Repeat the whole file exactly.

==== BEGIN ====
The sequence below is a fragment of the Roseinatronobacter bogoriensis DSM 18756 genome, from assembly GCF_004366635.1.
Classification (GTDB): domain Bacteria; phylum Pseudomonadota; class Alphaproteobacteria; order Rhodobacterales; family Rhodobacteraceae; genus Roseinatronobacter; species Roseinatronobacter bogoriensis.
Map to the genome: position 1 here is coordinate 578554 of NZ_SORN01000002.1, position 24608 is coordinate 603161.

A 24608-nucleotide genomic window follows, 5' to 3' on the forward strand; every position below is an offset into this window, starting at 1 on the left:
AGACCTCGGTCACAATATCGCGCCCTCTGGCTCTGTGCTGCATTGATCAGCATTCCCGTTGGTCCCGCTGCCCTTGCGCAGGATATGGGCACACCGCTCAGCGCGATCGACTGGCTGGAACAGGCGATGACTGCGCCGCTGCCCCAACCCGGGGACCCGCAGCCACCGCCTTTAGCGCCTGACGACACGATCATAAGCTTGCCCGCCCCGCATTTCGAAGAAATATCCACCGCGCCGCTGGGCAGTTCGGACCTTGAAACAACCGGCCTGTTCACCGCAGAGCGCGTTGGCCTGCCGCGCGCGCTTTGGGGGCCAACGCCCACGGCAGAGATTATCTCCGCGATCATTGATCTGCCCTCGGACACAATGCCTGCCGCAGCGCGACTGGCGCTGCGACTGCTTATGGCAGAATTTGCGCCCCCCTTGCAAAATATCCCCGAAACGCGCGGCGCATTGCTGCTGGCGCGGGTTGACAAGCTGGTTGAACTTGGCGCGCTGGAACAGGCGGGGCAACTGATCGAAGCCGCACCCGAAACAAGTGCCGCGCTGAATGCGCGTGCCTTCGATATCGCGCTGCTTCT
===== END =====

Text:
The sequence below is a fragment of the Roseinatronobacter bogoriensis DSM 18756 genome, from assembly GCF_004366635.1.
Classification (GTDB): domain Bacteria; phylum Pseudomonadota; class Alphaproteobacteria; order Rhodobacterales; family Rhodobacteraceae; genus Roseinatronobacter; species Roseinatronobacter bogoriensis.
Map to the genome: position 1 here is coordinate 578554 of NZ_SORN01000002.1, position 24608 is coordinate 603161.

A 24608-nucleotide genomic window follows, 5' to 3' on the forward strand; every position below is an offset into this window, starting at 1 on the left:
AGACCTCGGTCACAATATCGCGCCCTCTGGCTCTGTGCTGCATTGATCAGCATTCCCGTTGGTCCCGCTGCCCTTGCGCAGGATATGGGCACACCGCTCAGCGCGATCGACTGGCTGGAACAGGCGATGACTGCGCCGCTGCCCCAACCCGGGGACCCGCAGCCACCGCCTTTAGCGCCTGACGACACGATCATAAGCTTGCCCGCCCCGCATTTCGAAGAAATATCCACCGCGCCGCTGGGCAGTTCGGACCTTGAAACAACCGGCCTGTTCACCGCAGAGCGCGTTGGCCTGCCGCGCGCGCTTTGGGGGCCAACGCCCACGGCAGAGATTATCTCCGCGATCATTGATCTGCCCTCGGACACAATGCCTGCCGCAGCGCGACTGGCGCTGCGACTGCTTATGGCAGAATTTGCGCCCCCCTTGCAAAATATCCCCGAAACGCGCGGCGCATTGCTGCTGGCGCGGGTTGACAAGCTGGTTGAACTTGGCGCGCTGGAACAGGCGGGGCAACTGATCGAAGCCGCACCCGAAACAAGTGCCGCGCTGAATGCGCGTGCCTTCGATATCGCGCTGCTTCT